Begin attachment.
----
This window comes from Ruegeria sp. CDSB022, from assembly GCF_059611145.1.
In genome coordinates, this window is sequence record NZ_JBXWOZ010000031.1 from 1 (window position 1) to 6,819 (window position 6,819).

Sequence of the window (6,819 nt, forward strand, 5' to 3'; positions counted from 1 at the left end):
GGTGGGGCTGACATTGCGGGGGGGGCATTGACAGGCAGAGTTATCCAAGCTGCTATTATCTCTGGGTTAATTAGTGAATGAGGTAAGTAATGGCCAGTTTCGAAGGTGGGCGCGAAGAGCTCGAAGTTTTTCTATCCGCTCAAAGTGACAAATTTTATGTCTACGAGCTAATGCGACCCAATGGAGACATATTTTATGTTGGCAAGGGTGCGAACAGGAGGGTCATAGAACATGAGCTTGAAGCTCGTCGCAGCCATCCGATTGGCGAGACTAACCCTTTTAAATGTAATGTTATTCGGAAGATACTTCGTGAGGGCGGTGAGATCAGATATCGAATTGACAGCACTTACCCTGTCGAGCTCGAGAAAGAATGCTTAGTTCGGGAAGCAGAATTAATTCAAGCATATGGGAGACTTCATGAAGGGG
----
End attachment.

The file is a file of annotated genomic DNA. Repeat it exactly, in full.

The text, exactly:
This window comes from Ruegeria sp. CDSB022, from assembly GCF_059611145.1.
In genome coordinates, this window is sequence record NZ_JBXWOZ010000031.1 from 1 (window position 1) to 6,819 (window position 6,819).

Sequence of the window (6,819 nt, forward strand, 5' to 3'; positions counted from 1 at the left end):
GGTGGGGCTGACATTGCGGGGGGGGCATTGACAGGCAGAGTTATCCAAGCTGCTATTATCTCTGGGTTAATTAGTGAATGAGGTAAGTAATGGCCAGTTTCGAAGGTGGGCGCGAAGAGCTCGAAGTTTTTCTATCCGCTCAAAGTGACAAATTTTATGTCTACGAGCTAATGCGACCCAATGGAGACATATTTTATGTTGGCAAGGGTGCGAACAGGAGGGTCATAGAACATGAGCTTGAAGCTCGTCGCAGCCATCCGATTGGCGAGACTAACCCTTTTAAATGTAATGTTATTCGGAAGATACTTCGTGAGGGCGGTGAGATCAGATATCGAATTGACAGCACTTACCCTGTCGAGCTCGAGAAAGAATGCTTAGTTCGGGAAGCAGAATTAATTCAAGCATATGGGAGACTTCATGAAGGGG